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Local SEO for Beginners: 5 Steps to Improve Your Google Rankings

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Particularly for new local businesses, competition is fierce. Figuring out how to rank high in Google’s search results is a huge challenge for many businesses.

When someone requires the services of a plumber or a landscaper, they will frequently conduct a Google search and contact the first few names that appear in the results. It is critical to climbing to the top of the rankings in order to grow your business.

We’ll walk you through our tried-and-true, step-by-step process to catapult you to the top of the list in this guide. But first, let’s take a look at why local SEO is so important…

3 Reasons All Local Businesses Should Invest in Local SEO

1. Google is the New Yellow Pages: Until recently, placing an ad in the Yellow Pages and waiting for the phone to ring was the tried and true strategy for local businesses. Today, however, a staggering 97 percent of people use the internet to look for local businesses, with Google being by far the most popular option.

2. Free Traffic: Despite the fact that search advertising can be a very effective channel, nothing beats free. You can benefit from an ongoing stream of free traffic that you can convert into customers if you improve your organic Google rankings.

3. Level Playing Field: Small local businesses compete on an equal footing with larger, national businesses in local SEO. It’s not uncommon to achieve first-page rankings in as little as 30 days if you follow Local SEO best practices.

Here are the 5 steps to get you started…

Step 1: Select Your Keywords

Make a quick list of simple keywords that describe your services first. An accountant, for example, might use the terms “accountant,” “cpa,” and “tax advisor.” Continue until you’ve compiled a reasonable list, then sign up for a free Google AdWords account.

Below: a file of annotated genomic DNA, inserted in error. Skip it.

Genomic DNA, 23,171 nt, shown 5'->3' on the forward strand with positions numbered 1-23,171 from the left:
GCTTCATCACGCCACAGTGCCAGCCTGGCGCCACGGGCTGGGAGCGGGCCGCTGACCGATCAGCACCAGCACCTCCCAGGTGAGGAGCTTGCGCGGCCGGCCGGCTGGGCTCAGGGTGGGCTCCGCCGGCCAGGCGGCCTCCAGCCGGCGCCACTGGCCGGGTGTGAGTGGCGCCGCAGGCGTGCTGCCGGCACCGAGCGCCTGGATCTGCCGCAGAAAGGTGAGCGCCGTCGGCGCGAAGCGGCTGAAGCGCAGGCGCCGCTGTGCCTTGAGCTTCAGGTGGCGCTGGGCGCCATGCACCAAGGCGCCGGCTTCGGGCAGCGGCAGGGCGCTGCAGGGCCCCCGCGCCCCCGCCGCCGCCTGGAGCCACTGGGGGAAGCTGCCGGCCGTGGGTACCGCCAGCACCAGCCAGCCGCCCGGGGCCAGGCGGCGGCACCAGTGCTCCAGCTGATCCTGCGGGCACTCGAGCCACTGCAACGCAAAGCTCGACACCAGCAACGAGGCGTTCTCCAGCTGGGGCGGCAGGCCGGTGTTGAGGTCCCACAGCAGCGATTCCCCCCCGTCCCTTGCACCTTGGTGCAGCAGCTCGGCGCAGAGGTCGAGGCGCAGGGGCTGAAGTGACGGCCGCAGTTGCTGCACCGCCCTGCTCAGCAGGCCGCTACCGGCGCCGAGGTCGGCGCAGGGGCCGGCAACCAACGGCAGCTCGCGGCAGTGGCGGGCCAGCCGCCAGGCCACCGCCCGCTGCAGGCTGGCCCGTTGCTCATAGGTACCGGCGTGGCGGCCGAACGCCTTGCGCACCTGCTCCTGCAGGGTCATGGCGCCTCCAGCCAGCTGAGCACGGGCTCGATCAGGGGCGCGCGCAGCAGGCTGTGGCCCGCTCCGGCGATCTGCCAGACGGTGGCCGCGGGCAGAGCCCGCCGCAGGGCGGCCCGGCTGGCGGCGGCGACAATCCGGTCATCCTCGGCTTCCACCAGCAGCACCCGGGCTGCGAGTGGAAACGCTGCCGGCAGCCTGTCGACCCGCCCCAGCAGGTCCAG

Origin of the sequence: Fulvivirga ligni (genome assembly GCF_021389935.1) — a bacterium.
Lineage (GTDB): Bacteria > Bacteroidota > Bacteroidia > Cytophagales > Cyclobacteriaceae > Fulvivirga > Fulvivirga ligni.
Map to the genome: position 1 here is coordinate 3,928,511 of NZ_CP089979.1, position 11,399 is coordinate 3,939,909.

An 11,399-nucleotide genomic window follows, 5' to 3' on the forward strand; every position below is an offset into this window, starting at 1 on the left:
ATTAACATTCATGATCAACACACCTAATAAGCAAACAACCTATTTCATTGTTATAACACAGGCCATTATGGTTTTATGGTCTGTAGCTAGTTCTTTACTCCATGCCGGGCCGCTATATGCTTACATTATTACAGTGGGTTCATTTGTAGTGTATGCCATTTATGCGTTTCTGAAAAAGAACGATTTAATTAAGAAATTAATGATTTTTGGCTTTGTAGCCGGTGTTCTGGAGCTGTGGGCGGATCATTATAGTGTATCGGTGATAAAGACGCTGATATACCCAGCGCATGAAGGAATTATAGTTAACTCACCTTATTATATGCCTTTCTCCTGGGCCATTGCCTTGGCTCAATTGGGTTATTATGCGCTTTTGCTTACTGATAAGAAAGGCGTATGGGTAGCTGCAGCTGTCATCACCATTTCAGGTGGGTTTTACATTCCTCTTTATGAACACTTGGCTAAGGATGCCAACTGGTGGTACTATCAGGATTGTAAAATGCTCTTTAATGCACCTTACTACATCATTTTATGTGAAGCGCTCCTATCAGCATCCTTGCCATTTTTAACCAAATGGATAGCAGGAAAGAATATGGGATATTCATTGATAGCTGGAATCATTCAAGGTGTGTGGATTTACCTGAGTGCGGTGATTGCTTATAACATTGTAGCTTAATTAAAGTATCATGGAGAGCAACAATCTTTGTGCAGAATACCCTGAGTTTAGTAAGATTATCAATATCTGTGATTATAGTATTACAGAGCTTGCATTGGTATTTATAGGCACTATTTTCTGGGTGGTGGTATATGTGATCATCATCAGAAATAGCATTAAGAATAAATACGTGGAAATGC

You don’t have to create or fund an ad campaign to use the Google Keyword Planner, but you do need a Google Ads account to use it. This useful tool allows you to enter your chosen keywords to see how much traffic they generate, as well as suggestions for related keywords you may not have thought of.

You’re ready to finalize your list after running all of your potential keywords through Google Keyword Planner. All keywords can be divided into two broad categories:

Buying Intent Keywords

People looking for keywords with buying intent are looking for your product or service right now. For example, someone looking for “tax help Orlando” is likely looking for answers to specific tax questions as soon as possible.

Your initial focus should be on keywords with buying intent, as these are the ones that are more likely to generate leads and customers for your company. Include those keywords in your homepage’s content and create service pages for them. The #1 most important “buying intent” keyword should be the focus of your homepage. Then you should optimize each of your service pages for keywords related to those specific services.

Research Intent Keywords

Keywords with research intent indicate that a prospect is “just-looking” or possibly looking to do the work himself. The person may require your services in the future, but not right now. For example, the question “what does a cpa do” indicates that the prospect is just beginning to consider how an accountant can assist them. Similarly, someone looking up “how to plant a dogwood tree” might not be interested in hiring a landscaper right now.

Keywords with a research intent should not be prioritized because they do not result in quick conversions. Keep them, though, because they’re great for FAQs and blogs. These educational posts introduce you to potential customers who may remember you when they are ready to buy.

Step 2: Optimize For Your Keywords

You can now move on to optimization after you’ve finalized your keywords. You must optimize your Google My Business profile and your website separately for them. Here’s what you should do:

A) Google My Business

Consider your Google My Business page to be a mini-website that will appear in the Google local listings’ “Map” section. It provides a quick overview of your company.

The important thing to remember is that for many local searches, Google prefers to show Google My Business pages. When people search for a dentist or a yoga studio, Google recognizes that they want to see local results, so it prioritizes the “Map” results (Google My Business listings) over the regular website results.